7 Ways to Design at Lightning Speed (and Still Be Good)

Carrie Cousins.
May 29, 2017
7 Ways to Design at Lightning Speed (and Still Be Good).
Some of the world’s best designers – and even the best designers where you work – all have something in common: Many of them know how to work at lightning speed. And the work is still good. While part of this speed work comes with experience, some of it is comes back to solid work habits and great time management. Working quickly and efficiently can be great for helping you make good with the boss, and for freelancers, taking care of tasks quickly can result in the ability to take more jobs (and increase your earning potential). So how do you get faster without sacrificing quality? Here are seven tips that you can start using today.

1. Create Shortcuts and Styles

No matter what software or tools you prefer, a set of basic libraries, styles and presets will make your life easy. That’s not to say you use the exact specification for every project, but it establishes a starting point so that you can switch fonts, colors or layouts with just a click. sebastian-mantel-105235 One of the first things you can do is establish a set of universal quick, or shortcut, keys for all programs you commonly use. (I love the “Duplicate” function, but every piece of software uses a different keystroke combination; I always create my own cmd+d, so that the command is universal and not clunky.) Take this a step further and create basic styles for common text bits – body text, headlines, subheads, captions, quotes – with quick keys. Then when you need to change a font, size or color, styling is universal. (This can make work in Adobe products a breeze and can dramatically speed up the prototyping process before the first line of code is even written.)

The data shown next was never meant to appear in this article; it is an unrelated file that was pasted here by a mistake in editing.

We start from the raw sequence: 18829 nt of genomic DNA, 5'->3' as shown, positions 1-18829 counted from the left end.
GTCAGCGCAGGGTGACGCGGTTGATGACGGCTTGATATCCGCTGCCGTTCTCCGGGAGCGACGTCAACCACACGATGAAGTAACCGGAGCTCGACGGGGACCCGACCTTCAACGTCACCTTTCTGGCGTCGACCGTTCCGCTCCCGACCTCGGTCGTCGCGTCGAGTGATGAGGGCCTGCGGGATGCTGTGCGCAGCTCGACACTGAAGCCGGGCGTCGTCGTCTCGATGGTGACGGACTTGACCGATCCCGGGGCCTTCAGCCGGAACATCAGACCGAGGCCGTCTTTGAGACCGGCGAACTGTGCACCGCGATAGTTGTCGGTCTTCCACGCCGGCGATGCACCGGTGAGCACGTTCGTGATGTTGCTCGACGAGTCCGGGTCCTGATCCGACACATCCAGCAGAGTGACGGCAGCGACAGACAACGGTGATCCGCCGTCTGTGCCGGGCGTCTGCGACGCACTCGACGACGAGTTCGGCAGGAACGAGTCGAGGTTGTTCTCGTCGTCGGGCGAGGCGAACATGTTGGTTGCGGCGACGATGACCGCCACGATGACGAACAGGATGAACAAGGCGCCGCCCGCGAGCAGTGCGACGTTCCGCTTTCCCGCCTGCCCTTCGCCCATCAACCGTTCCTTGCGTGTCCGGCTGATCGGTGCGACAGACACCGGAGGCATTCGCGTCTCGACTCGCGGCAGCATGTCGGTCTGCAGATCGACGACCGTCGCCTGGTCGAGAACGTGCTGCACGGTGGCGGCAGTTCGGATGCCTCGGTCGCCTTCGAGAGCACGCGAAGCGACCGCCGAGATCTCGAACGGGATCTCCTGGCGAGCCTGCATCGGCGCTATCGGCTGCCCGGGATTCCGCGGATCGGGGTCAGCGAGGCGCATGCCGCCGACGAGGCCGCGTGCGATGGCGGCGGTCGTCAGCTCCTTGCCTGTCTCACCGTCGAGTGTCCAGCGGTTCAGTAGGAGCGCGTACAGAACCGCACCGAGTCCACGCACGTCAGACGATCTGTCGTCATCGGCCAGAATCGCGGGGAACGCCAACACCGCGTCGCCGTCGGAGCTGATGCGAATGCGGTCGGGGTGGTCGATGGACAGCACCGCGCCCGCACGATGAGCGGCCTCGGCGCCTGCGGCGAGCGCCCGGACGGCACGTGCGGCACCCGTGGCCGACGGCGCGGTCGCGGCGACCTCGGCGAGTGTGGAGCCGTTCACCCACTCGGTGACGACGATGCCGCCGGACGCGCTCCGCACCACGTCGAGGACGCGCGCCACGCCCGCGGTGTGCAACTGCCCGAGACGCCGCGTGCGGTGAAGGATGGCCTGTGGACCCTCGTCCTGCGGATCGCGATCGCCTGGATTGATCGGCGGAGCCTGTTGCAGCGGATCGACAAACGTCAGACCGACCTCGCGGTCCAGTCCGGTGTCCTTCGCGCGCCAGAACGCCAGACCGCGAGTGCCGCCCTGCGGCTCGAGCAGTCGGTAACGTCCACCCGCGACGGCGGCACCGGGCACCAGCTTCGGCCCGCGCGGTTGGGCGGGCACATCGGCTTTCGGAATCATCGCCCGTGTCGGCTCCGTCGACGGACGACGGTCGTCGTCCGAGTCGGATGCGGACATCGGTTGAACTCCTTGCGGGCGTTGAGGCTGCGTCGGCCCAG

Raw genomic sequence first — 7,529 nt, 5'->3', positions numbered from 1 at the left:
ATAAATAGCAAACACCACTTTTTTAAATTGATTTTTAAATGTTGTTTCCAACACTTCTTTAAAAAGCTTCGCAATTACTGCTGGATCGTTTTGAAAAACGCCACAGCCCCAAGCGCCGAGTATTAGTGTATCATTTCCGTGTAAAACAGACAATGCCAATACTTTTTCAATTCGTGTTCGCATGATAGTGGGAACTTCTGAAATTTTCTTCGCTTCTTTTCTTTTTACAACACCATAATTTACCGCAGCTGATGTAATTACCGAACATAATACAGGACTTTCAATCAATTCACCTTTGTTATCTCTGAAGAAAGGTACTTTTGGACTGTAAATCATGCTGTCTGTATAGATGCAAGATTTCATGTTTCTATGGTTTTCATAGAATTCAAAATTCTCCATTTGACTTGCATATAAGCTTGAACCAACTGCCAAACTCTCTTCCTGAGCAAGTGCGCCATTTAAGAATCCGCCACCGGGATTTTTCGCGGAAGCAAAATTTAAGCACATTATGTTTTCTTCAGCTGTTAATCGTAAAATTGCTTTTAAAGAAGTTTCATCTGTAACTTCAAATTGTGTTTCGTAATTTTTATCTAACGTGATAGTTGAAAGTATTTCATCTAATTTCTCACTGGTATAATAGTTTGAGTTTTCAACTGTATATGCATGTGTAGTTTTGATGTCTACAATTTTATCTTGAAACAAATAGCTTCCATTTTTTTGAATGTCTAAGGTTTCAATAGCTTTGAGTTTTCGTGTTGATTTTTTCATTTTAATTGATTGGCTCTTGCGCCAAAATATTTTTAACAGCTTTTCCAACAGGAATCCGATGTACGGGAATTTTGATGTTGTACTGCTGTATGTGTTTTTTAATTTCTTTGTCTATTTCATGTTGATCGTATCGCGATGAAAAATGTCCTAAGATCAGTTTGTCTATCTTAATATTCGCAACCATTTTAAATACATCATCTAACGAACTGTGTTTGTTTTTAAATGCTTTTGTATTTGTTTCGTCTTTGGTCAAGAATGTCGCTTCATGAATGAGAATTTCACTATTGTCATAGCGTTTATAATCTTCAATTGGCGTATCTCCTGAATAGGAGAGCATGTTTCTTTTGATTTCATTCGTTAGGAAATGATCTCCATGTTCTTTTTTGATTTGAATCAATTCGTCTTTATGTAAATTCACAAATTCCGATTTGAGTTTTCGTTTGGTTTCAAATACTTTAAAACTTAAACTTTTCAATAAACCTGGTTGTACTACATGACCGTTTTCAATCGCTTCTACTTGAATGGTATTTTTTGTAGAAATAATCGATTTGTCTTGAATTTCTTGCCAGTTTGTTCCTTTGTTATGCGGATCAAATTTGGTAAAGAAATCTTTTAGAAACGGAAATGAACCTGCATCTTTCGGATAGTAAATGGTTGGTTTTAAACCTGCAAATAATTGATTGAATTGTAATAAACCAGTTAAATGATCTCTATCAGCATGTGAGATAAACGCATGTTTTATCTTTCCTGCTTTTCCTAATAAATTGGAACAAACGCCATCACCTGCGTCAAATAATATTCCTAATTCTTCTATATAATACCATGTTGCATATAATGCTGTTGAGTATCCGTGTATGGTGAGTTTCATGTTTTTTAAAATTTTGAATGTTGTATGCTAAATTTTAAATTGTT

2. Organize Consistently

There’s no right or wrong way to organize your design files. (We aren’t getting into that here.) What matters is that you have a consistent system for how you do it. If you organize files in the same manner every time, using folders, layers or labelling, then you will always know where to find things as you move through iterations of the design. Other members of your team will appreciate this consistency as well, because it will make it easier for them to use your projects as well, while understanding the filing system. This applies both to how you organize objects and information within files and how you create and use folders outside of the actual project file.

3. Have a Go-To List of Typefaces

For the projects that don’t come with a set of typography specifications, it can help to have a short list of go-to typefaces to jumpstart projects. Your arsenal should include a couple of serifs, and few sans serifs and one or two novelty or script options for special use. marcus-depaula-43304 You won’t always end up using typefaces from this “de facto palette,” but it will get you moving quickly on the overall design outline. It will help provide a starting point for font pairing combinations that you can actually show a client almost immediately (and get a feel for how they react to those type styles). Bonus tip: This concept works great for color palettes, too.

4. How to Use the Right Tools